Wait and see mode
According to Reuters, “Capital expenditure (capex) at 2,137 Asian companies is likely to slip an average 4 percent this year.” The metric stood at 8% last year. Corporate spending is a key component of economic growth. Several factors seem to be working against business capex in the current scenario.
First, global economic growth is widely expected to fall this year. As economic growth stalls, businesses have more propensity to save cash rather than splurge on capex. Second, trade war concerns have dented business sentiment. According to Reuters, “Confidence among Asian companies held near three-year lows in the first quarter as a U.S.-China trade dispute dragged on.” With global trade order facing several uncertainties, firms have been reluctant to part with their cash.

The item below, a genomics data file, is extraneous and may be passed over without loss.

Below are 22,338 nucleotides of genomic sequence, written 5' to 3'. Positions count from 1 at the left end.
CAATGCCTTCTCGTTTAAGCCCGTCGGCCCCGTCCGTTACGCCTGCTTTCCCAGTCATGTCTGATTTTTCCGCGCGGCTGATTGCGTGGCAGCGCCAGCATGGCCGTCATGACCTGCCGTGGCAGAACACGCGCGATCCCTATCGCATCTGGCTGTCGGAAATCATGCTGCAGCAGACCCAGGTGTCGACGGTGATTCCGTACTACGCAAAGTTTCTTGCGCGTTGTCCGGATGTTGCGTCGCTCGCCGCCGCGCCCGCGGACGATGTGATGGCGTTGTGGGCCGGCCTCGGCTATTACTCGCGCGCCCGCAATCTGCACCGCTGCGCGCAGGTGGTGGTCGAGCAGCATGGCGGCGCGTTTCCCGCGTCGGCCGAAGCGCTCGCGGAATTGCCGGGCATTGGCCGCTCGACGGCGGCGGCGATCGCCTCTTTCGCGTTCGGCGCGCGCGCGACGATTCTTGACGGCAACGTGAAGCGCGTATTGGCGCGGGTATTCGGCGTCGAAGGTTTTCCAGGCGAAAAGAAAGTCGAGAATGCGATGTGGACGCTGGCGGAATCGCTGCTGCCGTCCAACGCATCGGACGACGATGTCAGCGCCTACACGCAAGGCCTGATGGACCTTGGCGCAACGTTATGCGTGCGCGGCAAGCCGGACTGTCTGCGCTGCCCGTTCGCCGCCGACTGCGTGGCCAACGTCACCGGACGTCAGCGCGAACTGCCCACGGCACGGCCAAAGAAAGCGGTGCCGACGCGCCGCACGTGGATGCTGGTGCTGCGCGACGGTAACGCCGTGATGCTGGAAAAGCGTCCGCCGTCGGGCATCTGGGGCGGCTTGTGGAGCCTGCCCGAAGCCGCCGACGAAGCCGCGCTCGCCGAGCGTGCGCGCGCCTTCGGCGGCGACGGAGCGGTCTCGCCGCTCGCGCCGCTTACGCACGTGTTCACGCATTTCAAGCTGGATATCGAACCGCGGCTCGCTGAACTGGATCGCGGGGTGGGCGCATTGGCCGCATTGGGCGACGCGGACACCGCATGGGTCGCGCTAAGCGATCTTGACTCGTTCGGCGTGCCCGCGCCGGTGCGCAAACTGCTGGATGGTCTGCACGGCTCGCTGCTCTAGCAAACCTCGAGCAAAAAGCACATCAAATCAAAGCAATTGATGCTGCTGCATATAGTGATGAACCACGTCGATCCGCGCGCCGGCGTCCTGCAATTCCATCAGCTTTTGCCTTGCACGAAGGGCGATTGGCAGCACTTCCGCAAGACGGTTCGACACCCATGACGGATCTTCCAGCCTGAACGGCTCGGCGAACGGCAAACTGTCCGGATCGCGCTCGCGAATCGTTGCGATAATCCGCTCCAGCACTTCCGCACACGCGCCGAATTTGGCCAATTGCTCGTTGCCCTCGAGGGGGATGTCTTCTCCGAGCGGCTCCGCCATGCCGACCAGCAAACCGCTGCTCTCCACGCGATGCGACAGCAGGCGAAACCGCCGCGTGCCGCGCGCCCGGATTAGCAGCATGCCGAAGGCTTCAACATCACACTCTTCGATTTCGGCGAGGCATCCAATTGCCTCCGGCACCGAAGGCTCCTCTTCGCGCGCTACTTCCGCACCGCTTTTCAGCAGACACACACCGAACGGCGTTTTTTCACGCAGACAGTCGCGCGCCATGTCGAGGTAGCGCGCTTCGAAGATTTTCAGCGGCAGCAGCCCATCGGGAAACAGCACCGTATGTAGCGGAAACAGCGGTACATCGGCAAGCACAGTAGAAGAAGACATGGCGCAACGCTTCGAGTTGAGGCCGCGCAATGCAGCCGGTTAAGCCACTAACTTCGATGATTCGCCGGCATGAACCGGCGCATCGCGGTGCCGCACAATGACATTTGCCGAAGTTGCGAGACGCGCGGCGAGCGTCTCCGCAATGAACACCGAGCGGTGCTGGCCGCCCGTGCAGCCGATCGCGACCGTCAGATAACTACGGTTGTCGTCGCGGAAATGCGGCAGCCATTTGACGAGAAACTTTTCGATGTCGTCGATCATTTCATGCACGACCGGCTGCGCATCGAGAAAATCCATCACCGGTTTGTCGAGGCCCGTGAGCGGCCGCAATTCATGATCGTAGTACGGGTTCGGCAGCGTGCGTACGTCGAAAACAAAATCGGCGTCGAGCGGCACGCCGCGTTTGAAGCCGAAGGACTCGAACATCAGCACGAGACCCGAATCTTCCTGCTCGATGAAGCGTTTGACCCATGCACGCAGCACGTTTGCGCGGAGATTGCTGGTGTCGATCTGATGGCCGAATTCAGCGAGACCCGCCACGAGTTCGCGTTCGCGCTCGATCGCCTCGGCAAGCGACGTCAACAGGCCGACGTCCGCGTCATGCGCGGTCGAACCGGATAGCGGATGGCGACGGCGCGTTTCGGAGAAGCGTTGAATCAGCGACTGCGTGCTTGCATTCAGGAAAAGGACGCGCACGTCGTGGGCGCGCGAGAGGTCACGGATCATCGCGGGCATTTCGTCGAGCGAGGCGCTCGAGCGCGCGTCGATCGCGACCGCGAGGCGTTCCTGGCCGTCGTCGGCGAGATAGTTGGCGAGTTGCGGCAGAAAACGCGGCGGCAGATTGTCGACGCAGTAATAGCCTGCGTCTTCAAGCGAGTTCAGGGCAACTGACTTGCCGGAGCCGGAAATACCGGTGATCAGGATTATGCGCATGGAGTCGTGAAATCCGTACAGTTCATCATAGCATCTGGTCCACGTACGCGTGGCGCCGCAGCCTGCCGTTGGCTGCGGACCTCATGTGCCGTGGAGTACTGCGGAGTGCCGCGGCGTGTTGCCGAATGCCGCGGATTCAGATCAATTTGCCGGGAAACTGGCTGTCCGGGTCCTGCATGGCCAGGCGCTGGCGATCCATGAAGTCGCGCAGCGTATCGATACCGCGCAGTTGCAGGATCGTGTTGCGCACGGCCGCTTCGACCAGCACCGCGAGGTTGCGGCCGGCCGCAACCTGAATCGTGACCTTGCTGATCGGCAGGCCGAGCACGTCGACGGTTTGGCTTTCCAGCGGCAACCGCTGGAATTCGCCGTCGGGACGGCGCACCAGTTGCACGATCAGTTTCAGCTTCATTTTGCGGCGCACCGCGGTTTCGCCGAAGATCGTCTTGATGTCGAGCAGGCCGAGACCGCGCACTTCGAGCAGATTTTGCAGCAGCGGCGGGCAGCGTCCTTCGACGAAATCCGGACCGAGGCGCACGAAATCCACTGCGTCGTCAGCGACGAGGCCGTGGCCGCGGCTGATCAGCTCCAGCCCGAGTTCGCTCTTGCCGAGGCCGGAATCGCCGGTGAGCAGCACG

To be sure, US-China trade relations aren’t the only uncertainty for markets. Uncertainties surrounding Brexit have taken a toll on business sentiment in Europe also. The gradual rise in US interest rates has also made borrowing expensive for some companies. However, central banks elsewhere have been loosening their monetary policies as growth stalls. Read Economic Slowdown Deepens, Central Banks Take Charge for more information.
So is Trump’s approach to foreign policy in line with Berkshire Hathaway’s (BRK-B) outlook for the US market (SPY)? Read on to the next part of this series.